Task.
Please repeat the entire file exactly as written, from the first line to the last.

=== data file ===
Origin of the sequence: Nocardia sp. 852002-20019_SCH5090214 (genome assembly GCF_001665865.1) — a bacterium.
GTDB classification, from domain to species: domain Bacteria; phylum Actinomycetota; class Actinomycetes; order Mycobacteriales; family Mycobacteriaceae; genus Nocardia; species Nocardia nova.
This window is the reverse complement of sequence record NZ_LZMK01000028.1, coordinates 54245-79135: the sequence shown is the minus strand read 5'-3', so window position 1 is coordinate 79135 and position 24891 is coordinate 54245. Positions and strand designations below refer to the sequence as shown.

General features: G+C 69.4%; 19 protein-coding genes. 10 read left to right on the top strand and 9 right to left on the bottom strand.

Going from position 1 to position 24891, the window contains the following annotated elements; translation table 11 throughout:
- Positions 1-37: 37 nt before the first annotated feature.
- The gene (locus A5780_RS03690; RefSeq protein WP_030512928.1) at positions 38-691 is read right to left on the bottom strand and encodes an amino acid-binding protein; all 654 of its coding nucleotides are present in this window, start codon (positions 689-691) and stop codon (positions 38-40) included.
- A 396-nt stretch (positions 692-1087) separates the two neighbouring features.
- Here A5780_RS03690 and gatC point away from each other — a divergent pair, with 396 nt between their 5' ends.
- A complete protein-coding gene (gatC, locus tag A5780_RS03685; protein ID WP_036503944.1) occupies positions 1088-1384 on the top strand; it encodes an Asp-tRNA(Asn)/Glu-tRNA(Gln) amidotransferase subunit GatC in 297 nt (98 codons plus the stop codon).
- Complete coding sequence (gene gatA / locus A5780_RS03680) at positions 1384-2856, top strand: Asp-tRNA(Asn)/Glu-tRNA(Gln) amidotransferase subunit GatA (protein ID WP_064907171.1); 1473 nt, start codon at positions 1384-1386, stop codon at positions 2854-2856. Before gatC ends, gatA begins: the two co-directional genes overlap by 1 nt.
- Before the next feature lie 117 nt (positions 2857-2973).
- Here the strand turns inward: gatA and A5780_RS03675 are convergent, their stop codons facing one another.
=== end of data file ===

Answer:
Origin of the sequence: Nocardia sp. 852002-20019_SCH5090214 (genome assembly GCF_001665865.1) — a bacterium.
GTDB classification, from domain to species: domain Bacteria; phylum Actinomycetota; class Actinomycetes; order Mycobacteriales; family Mycobacteriaceae; genus Nocardia; species Nocardia nova.
This window is the reverse complement of sequence record NZ_LZMK01000028.1, coordinates 54245-79135: the sequence shown is the minus strand read 5'-3', so window position 1 is coordinate 79135 and position 24891 is coordinate 54245. Positions and strand designations below refer to the sequence as shown.

General features: G+C 69.4%; 19 protein-coding genes. 10 read left to right on the top strand and 9 right to left on the bottom strand.

Going from position 1 to position 24891, the window contains the following annotated elements; translation table 11 throughout:
- Positions 1-37: 37 nt before the first annotated feature.
- The gene (locus A5780_RS03690; RefSeq protein WP_030512928.1) at positions 38-691 is read right to left on the bottom strand and encodes an amino acid-binding protein; all 654 of its coding nucleotides are present in this window, start codon (positions 689-691) and stop codon (positions 38-40) included.
- A 396-nt stretch (positions 692-1087) separates the two neighbouring features.
- Here A5780_RS03690 and gatC point away from each other — a divergent pair, with 396 nt between their 5' ends.
- A complete protein-coding gene (gatC, locus tag A5780_RS03685; protein ID WP_036503944.1) occupies positions 1088-1384 on the top strand; it encodes an Asp-tRNA(Asn)/Glu-tRNA(Gln) amidotransferase subunit GatC in 297 nt (98 codons plus the stop codon).
- Complete coding sequence (gene gatA / locus A5780_RS03680) at positions 1384-2856, top strand: Asp-tRNA(Asn)/Glu-tRNA(Gln) amidotransferase subunit GatA (protein ID WP_064907171.1); 1473 nt, start codon at positions 1384-1386, stop codon at positions 2854-2856. Before gatC ends, gatA begins: the two co-directional genes overlap by 1 nt.
- Before the next feature lie 117 nt (positions 2857-2973).
- Here the strand turns inward: gatA and A5780_RS03675 are convergent, their stop codons facing one another.